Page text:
Firstly, looks like things are going great down in New South Wales, Astralia:
I'm assuming they'll also fine you $500 for leaving the bike lane to avoid the sign.Sign 'o the times. @DuncsOffice latest rider #safety messaging @TransportforNSW @JakeSaulwick #metrematters #RMS pic.twitter.com/Bs5cya9Zos— BIKESydney (@BIKESydney) March 17, 2016
I mean sure, the Knog bell is nifty and all, but what is so ugly and annoying about a regular bike bell? It's round and goes "ding." It's classic, perhaps even iconic. Yet the writer of this article seems to think it's a grave injustice that has plagued humanity since the late 19th century:
THE BRITISH INVENTOR John Richard Dedicoat designed the bike bell in the late 19th century. His vision—a simple rounded piece of metal with a small lever the rider flicks to produce a tinny “ding”—has endured for more than a century. Despite its basic form and, frankly, irritating sound, Dedicoat’s design has become the de-facto bike bell for old beaters and sleek road bikes alike.
Wow. Never have I encountered such disdain for something so round and innocuous:
Most bells look like, well, a bell. Or a small hamburger. Or maybe a mushroom. However you describe them, they’ve always been the sort of thing that looked at home on a beach cruiser and nothing else. Knog wanted to challenge the iconic shape and improve upon its feeble ring. The designers started by looking at how instruments like the glockenspiel and xylophone create sound. “We realized when we started cutting up bits of metal and pipes you could hit one of them and it would make a beautiful sound, then you would clamp it to the handlebars and it would make a dull thwap,” he says.
Yeah, maybe some bells look like a hamburger because they're supposed to and they're meant for children's bikes:
there are all sorts of delightfully sonorous Fred chimes to choose from:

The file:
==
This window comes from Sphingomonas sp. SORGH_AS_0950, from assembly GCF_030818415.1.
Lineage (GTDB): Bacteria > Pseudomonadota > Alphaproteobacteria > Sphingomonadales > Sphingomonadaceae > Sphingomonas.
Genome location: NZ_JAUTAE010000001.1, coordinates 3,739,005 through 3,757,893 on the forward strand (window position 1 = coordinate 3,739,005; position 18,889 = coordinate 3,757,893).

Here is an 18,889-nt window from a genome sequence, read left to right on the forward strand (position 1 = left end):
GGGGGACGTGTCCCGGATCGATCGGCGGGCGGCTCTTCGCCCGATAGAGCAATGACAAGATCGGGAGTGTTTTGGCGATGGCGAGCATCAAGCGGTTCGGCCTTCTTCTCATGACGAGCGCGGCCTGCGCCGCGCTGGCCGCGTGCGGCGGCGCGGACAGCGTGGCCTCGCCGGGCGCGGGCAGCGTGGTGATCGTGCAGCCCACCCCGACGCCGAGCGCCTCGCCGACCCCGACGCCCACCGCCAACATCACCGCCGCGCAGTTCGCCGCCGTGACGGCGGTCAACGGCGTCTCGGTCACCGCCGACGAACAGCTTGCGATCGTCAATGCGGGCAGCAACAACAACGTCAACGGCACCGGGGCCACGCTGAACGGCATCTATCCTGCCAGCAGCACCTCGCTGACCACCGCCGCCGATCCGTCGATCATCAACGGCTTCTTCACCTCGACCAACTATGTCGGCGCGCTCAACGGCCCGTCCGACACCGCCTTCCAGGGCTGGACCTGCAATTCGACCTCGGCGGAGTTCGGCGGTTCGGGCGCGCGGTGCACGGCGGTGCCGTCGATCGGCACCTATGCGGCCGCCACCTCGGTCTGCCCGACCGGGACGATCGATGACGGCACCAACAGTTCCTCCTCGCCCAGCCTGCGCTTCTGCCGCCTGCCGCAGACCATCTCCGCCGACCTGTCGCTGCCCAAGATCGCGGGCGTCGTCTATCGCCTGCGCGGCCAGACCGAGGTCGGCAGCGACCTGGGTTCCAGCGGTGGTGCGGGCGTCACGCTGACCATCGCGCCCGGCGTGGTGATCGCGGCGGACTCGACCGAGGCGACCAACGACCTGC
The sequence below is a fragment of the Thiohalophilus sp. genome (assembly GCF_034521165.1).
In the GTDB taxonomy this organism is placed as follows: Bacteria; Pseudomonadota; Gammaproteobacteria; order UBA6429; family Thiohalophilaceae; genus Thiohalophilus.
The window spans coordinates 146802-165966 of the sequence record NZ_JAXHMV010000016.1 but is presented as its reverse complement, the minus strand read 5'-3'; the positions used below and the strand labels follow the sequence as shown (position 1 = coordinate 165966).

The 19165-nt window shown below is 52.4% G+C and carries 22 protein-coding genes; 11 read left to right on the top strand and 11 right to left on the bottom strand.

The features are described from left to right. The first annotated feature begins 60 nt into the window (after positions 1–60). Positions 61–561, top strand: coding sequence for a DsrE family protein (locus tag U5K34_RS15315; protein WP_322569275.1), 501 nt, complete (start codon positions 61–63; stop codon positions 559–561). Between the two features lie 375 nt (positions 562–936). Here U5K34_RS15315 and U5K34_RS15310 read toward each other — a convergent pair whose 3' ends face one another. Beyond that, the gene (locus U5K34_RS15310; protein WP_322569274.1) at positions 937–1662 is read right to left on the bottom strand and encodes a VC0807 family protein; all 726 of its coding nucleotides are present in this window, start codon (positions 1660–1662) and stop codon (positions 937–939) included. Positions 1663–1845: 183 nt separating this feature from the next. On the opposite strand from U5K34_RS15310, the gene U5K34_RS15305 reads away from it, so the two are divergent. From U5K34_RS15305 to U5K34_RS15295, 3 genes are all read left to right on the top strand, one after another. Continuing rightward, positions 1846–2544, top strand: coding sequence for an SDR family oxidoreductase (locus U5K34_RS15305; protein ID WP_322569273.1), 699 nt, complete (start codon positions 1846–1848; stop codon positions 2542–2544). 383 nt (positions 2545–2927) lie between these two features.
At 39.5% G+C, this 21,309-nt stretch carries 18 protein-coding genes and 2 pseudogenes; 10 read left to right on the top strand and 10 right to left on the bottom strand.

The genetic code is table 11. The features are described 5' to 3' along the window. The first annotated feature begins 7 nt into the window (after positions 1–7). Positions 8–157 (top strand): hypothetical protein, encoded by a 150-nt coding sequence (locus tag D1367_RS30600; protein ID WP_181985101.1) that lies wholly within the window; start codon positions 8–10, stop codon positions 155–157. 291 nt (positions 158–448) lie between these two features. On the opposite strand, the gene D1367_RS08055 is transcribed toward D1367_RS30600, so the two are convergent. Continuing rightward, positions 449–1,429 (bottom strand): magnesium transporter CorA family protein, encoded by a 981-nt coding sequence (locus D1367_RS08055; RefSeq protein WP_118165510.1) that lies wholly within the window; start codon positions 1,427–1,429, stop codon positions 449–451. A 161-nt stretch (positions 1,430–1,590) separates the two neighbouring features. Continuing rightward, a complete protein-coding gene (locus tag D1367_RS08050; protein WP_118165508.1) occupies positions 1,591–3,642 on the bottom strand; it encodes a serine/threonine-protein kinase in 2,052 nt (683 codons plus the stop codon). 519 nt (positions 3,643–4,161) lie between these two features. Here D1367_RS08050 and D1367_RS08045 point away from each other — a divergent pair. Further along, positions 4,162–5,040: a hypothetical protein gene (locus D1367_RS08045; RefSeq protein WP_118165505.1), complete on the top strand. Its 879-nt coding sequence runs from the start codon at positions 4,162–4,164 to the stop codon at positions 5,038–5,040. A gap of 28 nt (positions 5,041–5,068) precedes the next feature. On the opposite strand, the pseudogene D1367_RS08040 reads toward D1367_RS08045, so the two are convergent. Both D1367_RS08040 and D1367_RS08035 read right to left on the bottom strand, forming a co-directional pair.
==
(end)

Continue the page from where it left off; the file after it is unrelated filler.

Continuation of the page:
the artisanal one I installed not too long ago:
So I can only conclude that the writer of the above article was the victim of some childhood trauma wherein a bunch of neighborhood kids surrounded her on their bikes and rang their hamburger bells jeeringly at her.
And while she has my sympathy, that's no reason to go impugning the innocent bicycle bell.
And now, I'm pleased to present you with a quiz. As always, study the question, think, and click on your answer. If you're right that's great, and if you're wrong you'll see a HILARIOUS prank.
Thanks very much for reading, ride safe, and never mind the bellocks.
--Wildcat Rock Machine
0) Why must Max take a different route than his riding buddies?
--His headtube is one (1) degree too steep to negotiate the trail safely
--When asked #whatpressureyourunning he gave an unsatisfactory answer
--His coach said he's not allowed to get his heart rate up today
--They told him he can't ride with them until he grows a beard
1) The Omata is a cockpit-mounted analog gauge that tells you exactly #whatpressureyourunning at all times.
--"Aerodynamic. The world's fastest bicycle for racing and triathlons"
--"Safety. Never go over the handlebars"
--"Great for cyclocross!"
--"Comfort. No more lower back pain or discomfort, no pressure on the prostate"
3) Miss your Caribbean vacation? The H-Zontal prone recumbent recreates the sensation of snorkeling on dry land.
4) A Johns Hopkins University study revealed that large sprockets are:
--Great for making sparks while cornering
(Hydrodynamic Lube extrraction)
5) The "fastest chain in the world" uses:
--All of the above
6) The slowest chain in the world uses:
--Fe2O3 Chain Debilitation
--Binding Link Action For Enhanced Stiffness
--All of the above
***Special Fat Bike-Themed Bonus Video!***
Doesn't mention what pressure he's running.